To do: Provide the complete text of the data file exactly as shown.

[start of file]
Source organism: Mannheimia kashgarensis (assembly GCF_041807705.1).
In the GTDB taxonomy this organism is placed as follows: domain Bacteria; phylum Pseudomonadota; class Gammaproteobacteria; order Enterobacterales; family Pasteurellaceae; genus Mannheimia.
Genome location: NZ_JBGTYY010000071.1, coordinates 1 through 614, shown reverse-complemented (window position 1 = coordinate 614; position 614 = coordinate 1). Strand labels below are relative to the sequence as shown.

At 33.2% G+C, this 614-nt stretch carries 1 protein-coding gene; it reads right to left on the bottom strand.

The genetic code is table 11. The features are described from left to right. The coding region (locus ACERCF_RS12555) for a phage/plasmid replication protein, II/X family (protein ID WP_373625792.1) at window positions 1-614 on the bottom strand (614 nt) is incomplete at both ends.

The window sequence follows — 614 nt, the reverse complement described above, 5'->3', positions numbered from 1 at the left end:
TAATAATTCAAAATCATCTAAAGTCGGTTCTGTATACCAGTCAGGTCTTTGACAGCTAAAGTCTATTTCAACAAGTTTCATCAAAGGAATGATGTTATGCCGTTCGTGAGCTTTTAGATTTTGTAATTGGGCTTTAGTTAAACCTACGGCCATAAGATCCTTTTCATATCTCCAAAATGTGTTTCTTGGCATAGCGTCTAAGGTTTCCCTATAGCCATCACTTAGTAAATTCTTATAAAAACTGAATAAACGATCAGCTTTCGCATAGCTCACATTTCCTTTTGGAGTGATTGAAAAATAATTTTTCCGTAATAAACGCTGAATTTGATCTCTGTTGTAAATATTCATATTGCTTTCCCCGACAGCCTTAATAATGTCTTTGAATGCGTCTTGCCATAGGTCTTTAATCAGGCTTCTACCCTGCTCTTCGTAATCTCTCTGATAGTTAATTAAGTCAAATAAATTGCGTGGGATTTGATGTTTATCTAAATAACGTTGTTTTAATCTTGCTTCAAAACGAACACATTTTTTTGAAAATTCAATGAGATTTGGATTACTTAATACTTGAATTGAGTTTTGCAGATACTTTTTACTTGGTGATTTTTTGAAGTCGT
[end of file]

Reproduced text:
Source organism: Mannheimia kashgarensis (assembly GCF_041807705.1).
In the GTDB taxonomy this organism is placed as follows: domain Bacteria; phylum Pseudomonadota; class Gammaproteobacteria; order Enterobacterales; family Pasteurellaceae; genus Mannheimia.
Genome location: NZ_JBGTYY010000071.1, coordinates 1 through 614, shown reverse-complemented (window position 1 = coordinate 614; position 614 = coordinate 1). Strand labels below are relative to the sequence as shown.

At 33.2% G+C, this 614-nt stretch carries 1 protein-coding gene; it reads right to left on the bottom strand.

The genetic code is table 11. The features are described from left to right. The coding region (locus ACERCF_RS12555) for a phage/plasmid replication protein, II/X family (protein ID WP_373625792.1) at window positions 1-614 on the bottom strand (614 nt) is incomplete at both ends.

The window sequence follows — 614 nt, the reverse complement described above, 5'->3', positions numbered from 1 at the left end:
TAATAATTCAAAATCATCTAAAGTCGGTTCTGTATACCAGTCAGGTCTTTGACAGCTAAAGTCTATTTCAACAAGTTTCATCAAAGGAATGATGTTATGCCGTTCGTGAGCTTTTAGATTTTGTAATTGGGCTTTAGTTAAACCTACGGCCATAAGATCCTTTTCATATCTCCAAAATGTGTTTCTTGGCATAGCGTCTAAGGTTTCCCTATAGCCATCACTTAGTAAATTCTTATAAAAACTGAATAAACGATCAGCTTTCGCATAGCTCACATTTCCTTTTGGAGTGATTGAAAAATAATTTTTCCGTAATAAACGCTGAATTTGATCTCTGTTGTAAATATTCATATTGCTTTCCCCGACAGCCTTAATAATGTCTTTGAATGCGTCTTGCCATAGGTCTTTAATCAGGCTTCTACCCTGCTCTTCGTAATCTCTCTGATAGTTAATTAAGTCAAATAAATTGCGTGGGATTTGATGTTTATCTAAATAACGTTGTTTTAATCTTGCTTCAAAACGAACACATTTTTTTGAAAATTCAATGAGATTTGGATTACTTAATACTTGAATTGAGTTTTGCAGATACTTTTTACTTGGTGATTTTTTGAAGTCGT